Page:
Skyview Drive-In Meets Movie Demand For Crowds Tired Of Being Homebound
BELLEVILLE — Drive-in movie theaters have become a nostalgic throwback.
But in the midst of this global pandemic, the built-in social distancing of watching a movie from your car is one of the few ways people can enjoy entertainment outside their homes.
Belleville’s Skyview Drive-In, the region’s only outdoor movie theater, reopened on May 8, and cars were lined up at the gate two hours before the box office even opened. Opening weekend featured fan favorites “The Goonies” and “Beetlejuice” on one screen and “Grease” and “Ferris Bueller’s Day Off” over on the second.
Carmen Greiner came out to see “The Goonies” with her siblings. The Brentwood native said she grew up going to the drive-in, and when she heard Skyview was showing movies again, she decided it was the perfect opportunity to get out of the house.
“Traditional movie theaters, you are packed in like sardines and you're so close together, but this seems like a way that you know you can still have that experience, but it's a little bit safer,” Greiner said. “It's a lot safer, I think."
Mark Vandever, an O’Fallon, Illinois, resident, waited with his wife and kids to see “Grease” and “Ferris Bueller’s Day Off.” Like many, they came to the drive-in on opening weekend because he said they wanted a taste of normalcy.
"We've been cooped up in this house for weeks and weeks,” Vandever said. “So it's something new and exciting that we can do."
Skyview Drive-In owner Steve Bloomer said the reopening was pushed back several times as Illinois Gov. J.B. Pritzker extended a stay-at-home order. While he said that was frustrating, he was “elated” to finally open.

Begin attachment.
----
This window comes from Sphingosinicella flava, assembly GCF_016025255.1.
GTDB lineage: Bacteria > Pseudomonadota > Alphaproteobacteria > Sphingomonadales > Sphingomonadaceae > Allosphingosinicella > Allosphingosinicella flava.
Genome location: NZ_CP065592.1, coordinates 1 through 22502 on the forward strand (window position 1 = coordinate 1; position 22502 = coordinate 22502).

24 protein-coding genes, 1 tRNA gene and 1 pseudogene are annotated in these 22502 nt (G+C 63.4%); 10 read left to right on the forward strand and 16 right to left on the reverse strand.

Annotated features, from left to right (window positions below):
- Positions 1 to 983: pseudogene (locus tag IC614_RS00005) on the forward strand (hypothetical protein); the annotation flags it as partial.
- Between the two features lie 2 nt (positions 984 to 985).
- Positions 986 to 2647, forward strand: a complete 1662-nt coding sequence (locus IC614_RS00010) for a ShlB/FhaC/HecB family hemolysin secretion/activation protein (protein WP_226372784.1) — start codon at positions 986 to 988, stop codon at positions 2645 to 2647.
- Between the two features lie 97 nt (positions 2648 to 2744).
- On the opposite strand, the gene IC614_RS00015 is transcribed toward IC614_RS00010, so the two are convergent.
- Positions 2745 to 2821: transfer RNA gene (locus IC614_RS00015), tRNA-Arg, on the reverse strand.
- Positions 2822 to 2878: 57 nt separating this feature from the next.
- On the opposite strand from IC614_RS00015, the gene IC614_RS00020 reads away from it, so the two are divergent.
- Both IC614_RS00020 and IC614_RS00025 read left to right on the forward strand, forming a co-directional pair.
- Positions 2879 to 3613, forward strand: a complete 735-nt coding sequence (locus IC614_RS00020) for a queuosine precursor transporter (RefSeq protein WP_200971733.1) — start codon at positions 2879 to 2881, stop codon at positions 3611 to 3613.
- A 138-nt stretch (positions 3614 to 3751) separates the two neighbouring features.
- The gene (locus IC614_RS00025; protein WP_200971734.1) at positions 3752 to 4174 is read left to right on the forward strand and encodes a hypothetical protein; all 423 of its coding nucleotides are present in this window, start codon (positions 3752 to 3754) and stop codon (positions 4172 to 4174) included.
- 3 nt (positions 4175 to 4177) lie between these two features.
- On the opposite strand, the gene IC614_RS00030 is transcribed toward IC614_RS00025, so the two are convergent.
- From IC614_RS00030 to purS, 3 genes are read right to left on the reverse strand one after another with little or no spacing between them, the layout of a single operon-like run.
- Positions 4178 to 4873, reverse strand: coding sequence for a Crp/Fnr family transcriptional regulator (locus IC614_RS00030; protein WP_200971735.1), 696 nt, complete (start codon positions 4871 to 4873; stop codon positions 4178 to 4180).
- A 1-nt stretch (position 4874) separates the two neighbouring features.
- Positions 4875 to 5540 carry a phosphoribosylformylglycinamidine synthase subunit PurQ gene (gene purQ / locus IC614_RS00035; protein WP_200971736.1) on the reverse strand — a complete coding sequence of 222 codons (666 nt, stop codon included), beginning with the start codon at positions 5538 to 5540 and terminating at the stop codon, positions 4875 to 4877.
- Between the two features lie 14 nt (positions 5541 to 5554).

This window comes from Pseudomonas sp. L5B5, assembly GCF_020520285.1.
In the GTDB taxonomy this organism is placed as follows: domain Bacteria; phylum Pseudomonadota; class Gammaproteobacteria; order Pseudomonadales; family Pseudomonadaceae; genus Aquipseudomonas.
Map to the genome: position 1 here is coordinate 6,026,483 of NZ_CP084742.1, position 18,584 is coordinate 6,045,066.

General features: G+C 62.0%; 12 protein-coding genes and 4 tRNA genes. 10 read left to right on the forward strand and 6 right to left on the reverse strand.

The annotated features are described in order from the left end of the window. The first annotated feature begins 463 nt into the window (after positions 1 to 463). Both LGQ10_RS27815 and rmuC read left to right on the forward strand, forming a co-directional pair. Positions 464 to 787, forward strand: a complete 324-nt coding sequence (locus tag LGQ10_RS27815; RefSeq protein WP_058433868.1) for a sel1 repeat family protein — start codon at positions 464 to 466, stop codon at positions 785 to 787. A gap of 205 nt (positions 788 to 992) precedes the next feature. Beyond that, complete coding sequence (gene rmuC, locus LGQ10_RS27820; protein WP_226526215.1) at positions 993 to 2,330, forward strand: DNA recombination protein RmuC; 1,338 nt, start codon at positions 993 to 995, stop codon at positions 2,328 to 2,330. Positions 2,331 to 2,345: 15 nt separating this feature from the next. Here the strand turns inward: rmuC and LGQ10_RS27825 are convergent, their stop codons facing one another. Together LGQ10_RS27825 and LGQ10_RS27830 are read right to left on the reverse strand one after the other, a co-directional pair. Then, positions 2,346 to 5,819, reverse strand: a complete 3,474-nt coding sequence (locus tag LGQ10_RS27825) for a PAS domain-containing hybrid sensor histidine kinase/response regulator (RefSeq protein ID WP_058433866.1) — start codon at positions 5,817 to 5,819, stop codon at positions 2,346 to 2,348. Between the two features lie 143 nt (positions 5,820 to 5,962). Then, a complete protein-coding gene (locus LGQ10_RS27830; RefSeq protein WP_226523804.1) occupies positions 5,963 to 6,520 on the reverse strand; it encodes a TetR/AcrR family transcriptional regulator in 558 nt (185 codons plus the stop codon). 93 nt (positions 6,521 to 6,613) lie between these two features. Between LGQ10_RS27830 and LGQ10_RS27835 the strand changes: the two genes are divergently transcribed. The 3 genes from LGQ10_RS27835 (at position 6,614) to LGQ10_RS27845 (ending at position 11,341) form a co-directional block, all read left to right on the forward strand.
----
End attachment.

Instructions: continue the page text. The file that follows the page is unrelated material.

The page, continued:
“We're a different animal than we had been in the past,” Bloomer said, “but we were able to open and ... we're going to be sold out, I'm sure, almost every night for the foreseeable future."
While the movie-watching experience itself is largely unchanged, Skyview has put several safety measures in place. Employees now wear masks; regular bathrooms have been replaced by frequently cleaned porta-potties; the play area is off limits; and the capacity has been cut in half, increasing the distance between cars.
Moviegoers can no longer go inside the concession stand but are able to purchase locally made popcorn, hotdogs and hamburgers from the patio area. On a recent evening some customers wore masks, but even with the best of intentions, keeping the social distancing in place was difficult.
Owner Steve Bloomer admits with all the additional precautions, he is still happy to see the renewed interest in drive-ins.
“I can tell from some of the questions that I'm getting on our Facebook page and our emails that people who have never been here are looking at us as an option,” he said.
Still, this isn’t likely to lead to a huge resurgence in drive-ins, according to John Vincent, the president of the United Drive-In Theatre Owners Association. In the 1950s, there were roughly 4,000 of the outdoor theaters in the nation. The association put the number at 305 last October.
“We always see two to three new drive-ins a year,” Vincent said. “And to do it properly, it's very costly. It's around a million dollars, and it's very land intensive, which had a hand in why there's so few compared to how many there was.”
Couple that with the fact that the entertainment industry is on lockdown, which means new movies are not being released. As a result, drive-ins are stuck showing mostly the classics.
“The drive-ins that are open or reopening are facing, in most cases, 50% capacity limits, increased costs to meet COVID requirements and many other concerns,” Vincent added.
The newest movie Skyview will be showing is “Trolls World Tour” from May 22-28. The rest will be old box-office hits like “Grease” and “The Goonies.”
But the long line of cars waiting to get in for those films seem a clear indication that no matter the movie, people are willing to pay to get out of the house.
If you go:
Upcoming features: The drive-in will show "Hairspray" and "Saturday Night Fever" on screen one, with "Trolls World Tour" and "Dolittle" on Screen 2.
Cost: The box office is cash only and opens at 6:30 p.m. Admission is $10 per person. Children under 12 get in free.
Times: Films start at 8:45 p.m., with a second showing at 10:25 p.m. or later.
Location: 5700 North Belt West, Belleville, Illinois, 62226
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